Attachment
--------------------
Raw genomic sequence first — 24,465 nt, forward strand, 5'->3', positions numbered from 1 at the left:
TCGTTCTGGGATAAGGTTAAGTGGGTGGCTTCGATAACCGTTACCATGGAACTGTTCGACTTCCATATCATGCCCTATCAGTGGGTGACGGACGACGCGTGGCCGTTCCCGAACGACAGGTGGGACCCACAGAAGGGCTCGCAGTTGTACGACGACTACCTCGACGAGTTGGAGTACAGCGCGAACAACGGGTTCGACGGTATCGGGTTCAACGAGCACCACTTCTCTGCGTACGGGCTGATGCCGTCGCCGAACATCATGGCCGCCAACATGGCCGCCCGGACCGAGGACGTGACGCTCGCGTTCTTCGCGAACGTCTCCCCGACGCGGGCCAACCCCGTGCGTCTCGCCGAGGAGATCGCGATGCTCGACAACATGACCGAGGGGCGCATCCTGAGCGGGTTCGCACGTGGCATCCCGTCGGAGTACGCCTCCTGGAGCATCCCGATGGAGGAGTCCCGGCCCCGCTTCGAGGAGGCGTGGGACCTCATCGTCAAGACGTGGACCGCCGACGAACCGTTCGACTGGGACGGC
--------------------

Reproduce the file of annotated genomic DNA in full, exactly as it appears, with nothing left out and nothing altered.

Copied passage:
Raw genomic sequence first — 24,465 nt, forward strand, 5'->3', positions numbered from 1 at the left:
TCGTTCTGGGATAAGGTTAAGTGGGTGGCTTCGATAACCGTTACCATGGAACTGTTCGACTTCCATATCATGCCCTATCAGTGGGTGACGGACGACGCGTGGCCGTTCCCGAACGACAGGTGGGACCCACAGAAGGGCTCGCAGTTGTACGACGACTACCTCGACGAGTTGGAGTACAGCGCGAACAACGGGTTCGACGGTATCGGGTTCAACGAGCACCACTTCTCTGCGTACGGGCTGATGCCGTCGCCGAACATCATGGCCGCCAACATGGCCGCCCGGACCGAGGACGTGACGCTCGCGTTCTTCGCGAACGTCTCCCCGACGCGGGCCAACCCCGTGCGTCTCGCCGAGGAGATCGCGATGCTCGACAACATGACCGAGGGGCGCATCCTGAGCGGGTTCGCACGTGGCATCCCGTCGGAGTACGCCTCCTGGAGCATCCCGATGGAGGAGTCCCGGCCCCGCTTCGAGGAGGCGTGGGACCTCATCGTCAAGACGTGGACCGCCGACGAACCGTTCGACTGGGACGGC